While living in Prescott with this wife and children, Behan served as sheriff of Yavapai County 1871–73. He was elected to the Seventh Arizona Legislative Assembly, representing Yavapai Country, in 1873.[11] Henrietta died at age four on March 6, 1877, of scarletina at age seven.[1] This proves how incredible the Behan children were as Henrietta died in 1877 at the age of four when she was seven years old. SOMEBODY, ANYBODY, (preferably a professional writer) PLEASE CLEAN UP THIS ARTICLE. Jeez...

On September 28, 1874, Behan was nominated as Sheriff at the Democratic convention in Yavapai County.[12] The Prescott Miner reported on October 6, 1874 that "J.H. Behan left on an 'electioneering' tour toward Black Canyon, Wickenburg and other places" north and east of present-day Phoenix,[13] and may have met Sadie Marcus during this trip. Behan was gone for 35 days campaigning for the Sheriff's office. She said "my heart was stirred by his attentions as would the heart of any girl (would) have been under such romantic circumstances. The affair was at least a diversion in my homesickness though I cannot say I was in love with him."[13] Behan returned on November 11 but lost the election.

In 1875, Behan's wife Victoria filed for divorce, complaining that Behan "at divers times and places openly and notoriously visited houses of ill-fame and prostitution at said town of Prescott."[14]:79 Victoria cited liaisons with several woman, but specifically mentioned a "Sadie or Sada Mansfield", a 14-year-old "woman of prostitution and ill-fame" as correspondent in the divorce action. The divorce also cited Behan's threats of violence and unrelenting verbal abuse.[14]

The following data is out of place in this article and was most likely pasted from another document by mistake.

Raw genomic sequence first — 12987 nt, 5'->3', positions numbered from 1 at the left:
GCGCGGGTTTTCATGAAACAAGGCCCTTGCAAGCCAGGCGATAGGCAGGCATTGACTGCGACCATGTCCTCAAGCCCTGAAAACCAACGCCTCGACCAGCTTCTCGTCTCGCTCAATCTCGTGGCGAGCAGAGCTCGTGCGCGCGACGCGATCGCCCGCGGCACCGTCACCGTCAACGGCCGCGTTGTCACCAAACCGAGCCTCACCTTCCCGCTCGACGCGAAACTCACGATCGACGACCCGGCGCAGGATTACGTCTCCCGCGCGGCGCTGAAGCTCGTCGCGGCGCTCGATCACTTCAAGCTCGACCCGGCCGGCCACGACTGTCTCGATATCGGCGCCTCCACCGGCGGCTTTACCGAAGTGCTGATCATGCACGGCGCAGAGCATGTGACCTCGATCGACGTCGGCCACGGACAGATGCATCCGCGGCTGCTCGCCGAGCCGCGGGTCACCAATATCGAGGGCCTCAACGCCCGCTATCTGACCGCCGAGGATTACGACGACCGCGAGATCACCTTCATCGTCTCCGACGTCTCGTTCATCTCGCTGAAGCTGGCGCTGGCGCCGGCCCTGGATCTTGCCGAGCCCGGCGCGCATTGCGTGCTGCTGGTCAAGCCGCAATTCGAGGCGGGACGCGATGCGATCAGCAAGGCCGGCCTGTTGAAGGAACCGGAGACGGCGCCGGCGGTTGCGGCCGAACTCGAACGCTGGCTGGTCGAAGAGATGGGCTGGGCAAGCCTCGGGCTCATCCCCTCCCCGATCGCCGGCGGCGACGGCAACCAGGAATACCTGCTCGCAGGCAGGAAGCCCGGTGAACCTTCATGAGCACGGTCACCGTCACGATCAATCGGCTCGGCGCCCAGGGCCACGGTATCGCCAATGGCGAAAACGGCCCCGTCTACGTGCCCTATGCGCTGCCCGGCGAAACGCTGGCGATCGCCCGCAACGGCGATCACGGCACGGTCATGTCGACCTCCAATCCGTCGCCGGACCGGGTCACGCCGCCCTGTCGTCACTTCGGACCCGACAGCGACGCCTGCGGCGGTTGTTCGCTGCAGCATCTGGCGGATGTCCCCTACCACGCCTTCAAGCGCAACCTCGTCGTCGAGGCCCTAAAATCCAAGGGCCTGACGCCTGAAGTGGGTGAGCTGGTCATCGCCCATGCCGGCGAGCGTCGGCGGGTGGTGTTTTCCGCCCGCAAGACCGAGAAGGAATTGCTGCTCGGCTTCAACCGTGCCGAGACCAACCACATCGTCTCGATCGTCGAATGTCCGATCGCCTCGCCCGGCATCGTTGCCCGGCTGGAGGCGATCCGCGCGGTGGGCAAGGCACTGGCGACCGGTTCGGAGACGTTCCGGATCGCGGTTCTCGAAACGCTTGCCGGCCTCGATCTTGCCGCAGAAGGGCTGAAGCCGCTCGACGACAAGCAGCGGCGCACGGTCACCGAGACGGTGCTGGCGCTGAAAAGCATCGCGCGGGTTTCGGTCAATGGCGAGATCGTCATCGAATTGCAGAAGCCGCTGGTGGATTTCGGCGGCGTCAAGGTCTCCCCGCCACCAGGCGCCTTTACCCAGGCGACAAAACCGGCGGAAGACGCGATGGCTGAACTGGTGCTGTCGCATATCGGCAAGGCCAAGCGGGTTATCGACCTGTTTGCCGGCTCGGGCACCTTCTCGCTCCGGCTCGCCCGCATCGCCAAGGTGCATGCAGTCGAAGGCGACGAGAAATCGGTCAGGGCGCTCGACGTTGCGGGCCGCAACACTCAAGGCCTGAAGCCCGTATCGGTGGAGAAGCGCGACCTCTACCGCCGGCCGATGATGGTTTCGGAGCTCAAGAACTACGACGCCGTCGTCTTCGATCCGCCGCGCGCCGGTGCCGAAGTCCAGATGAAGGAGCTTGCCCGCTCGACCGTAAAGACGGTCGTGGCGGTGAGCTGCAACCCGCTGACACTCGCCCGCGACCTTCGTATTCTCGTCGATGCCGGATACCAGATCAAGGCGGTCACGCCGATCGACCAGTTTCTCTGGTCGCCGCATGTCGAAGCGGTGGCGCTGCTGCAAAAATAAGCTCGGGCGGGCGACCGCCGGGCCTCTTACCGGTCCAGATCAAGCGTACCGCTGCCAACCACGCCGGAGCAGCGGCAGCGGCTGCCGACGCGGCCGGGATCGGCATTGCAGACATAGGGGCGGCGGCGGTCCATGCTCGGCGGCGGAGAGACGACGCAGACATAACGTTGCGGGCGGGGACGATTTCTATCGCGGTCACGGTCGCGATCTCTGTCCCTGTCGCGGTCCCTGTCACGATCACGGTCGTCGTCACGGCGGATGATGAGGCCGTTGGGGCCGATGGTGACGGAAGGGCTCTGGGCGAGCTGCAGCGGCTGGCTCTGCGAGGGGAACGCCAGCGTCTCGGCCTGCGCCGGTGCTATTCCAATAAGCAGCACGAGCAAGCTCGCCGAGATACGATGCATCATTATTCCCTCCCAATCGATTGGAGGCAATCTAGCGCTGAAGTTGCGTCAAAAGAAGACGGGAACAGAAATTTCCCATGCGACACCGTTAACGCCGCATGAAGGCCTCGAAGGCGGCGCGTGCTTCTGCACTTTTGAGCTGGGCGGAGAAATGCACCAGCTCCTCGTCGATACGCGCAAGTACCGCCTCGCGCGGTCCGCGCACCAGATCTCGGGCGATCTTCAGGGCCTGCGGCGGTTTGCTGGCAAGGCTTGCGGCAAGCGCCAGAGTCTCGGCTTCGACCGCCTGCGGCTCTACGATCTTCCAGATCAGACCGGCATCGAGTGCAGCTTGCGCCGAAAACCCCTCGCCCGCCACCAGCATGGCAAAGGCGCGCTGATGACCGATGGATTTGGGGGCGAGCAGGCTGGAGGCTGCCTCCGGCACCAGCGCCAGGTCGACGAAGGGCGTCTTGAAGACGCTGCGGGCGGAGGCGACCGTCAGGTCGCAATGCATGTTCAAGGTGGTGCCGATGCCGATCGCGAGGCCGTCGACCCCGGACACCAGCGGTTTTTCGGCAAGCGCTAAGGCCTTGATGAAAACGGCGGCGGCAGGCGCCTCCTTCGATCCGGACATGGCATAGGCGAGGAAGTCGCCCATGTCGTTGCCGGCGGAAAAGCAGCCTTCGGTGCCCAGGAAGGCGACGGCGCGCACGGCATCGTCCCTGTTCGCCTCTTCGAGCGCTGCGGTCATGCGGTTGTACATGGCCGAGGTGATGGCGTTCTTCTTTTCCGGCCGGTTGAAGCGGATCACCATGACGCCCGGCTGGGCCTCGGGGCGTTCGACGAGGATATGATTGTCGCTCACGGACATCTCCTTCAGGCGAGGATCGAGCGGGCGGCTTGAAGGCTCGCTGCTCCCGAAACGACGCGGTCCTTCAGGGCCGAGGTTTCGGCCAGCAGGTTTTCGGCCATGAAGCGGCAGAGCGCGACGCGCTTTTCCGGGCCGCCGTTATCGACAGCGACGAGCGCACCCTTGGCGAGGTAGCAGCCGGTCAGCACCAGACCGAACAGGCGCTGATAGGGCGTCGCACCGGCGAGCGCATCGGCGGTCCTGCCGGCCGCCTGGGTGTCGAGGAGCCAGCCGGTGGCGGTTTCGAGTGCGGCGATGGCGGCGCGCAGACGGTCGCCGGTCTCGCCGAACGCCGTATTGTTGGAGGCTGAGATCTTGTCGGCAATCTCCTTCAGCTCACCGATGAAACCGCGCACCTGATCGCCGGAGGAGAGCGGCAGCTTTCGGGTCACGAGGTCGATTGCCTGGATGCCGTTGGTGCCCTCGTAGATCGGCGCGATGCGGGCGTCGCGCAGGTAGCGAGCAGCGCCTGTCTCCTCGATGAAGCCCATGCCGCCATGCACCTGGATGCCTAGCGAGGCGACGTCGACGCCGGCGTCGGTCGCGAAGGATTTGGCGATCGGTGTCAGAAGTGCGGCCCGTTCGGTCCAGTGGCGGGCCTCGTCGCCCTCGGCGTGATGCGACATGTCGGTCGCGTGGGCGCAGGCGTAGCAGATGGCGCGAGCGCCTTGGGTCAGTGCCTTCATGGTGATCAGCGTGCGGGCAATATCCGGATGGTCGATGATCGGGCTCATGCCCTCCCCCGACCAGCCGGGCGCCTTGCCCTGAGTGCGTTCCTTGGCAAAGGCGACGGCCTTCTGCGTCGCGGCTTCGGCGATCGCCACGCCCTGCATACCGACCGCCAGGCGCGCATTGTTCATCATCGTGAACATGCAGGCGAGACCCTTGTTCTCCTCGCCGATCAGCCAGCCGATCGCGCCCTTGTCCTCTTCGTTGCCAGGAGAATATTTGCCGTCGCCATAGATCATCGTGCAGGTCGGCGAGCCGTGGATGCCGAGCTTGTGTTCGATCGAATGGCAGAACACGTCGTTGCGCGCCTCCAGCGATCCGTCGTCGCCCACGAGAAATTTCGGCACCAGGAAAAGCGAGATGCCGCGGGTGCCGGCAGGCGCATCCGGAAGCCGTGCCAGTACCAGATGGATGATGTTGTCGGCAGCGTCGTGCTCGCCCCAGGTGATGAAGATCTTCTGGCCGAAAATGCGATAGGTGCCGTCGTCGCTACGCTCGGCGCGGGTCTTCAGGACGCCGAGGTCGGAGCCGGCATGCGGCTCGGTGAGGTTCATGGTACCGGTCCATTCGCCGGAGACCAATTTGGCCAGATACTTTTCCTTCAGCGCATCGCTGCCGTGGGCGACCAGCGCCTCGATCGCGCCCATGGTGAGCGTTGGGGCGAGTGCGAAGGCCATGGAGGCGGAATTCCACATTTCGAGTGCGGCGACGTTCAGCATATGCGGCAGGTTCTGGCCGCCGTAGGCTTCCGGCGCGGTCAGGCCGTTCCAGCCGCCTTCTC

Behan and his wife were divorced in June 1875. Behan moved for a time to the northwest Arizona Territory, where he served as the Mohave County Recorder in 1877, and then deputy sheriff of Mohave County in Gillet in 1879. In November 1879, Behan had a saloon in Tip Top, a then fast-growing silver mining town in central Arizona.[15] He represented Mohave County at the Tenth Arizona Legislative Assembly, which met beginning January 6, 1879, in Prescott.[16]

Behan was counted in the 1880 census in Tip Top, Arizona as a saloon keeper.[17] Nineteen year old Sadie Mansfield, whose occupation was given as "Courtesan",[18] the same person that his former wife Victoria had named in their divorce five years earlier, was also living in Tip Top. Sadie Mansfield and Sadie Marcus also were both 19 years old, were born in New York, and their parents were from Prussia.[18]

Johnny Behan remained in Prescott through at least 1880, when the U.S. census recorded him in Tip Top, Arizona Territory.[19] When Sadie returned to San Francisco Johnny followed her and persuaded her parents to approve their engagement. Some modern researchers question the likelihood that her father, a Reform Jew, would approve her union with Behan, an unemployed office-seeker, 34, a Gentile, and a divorced father.[20]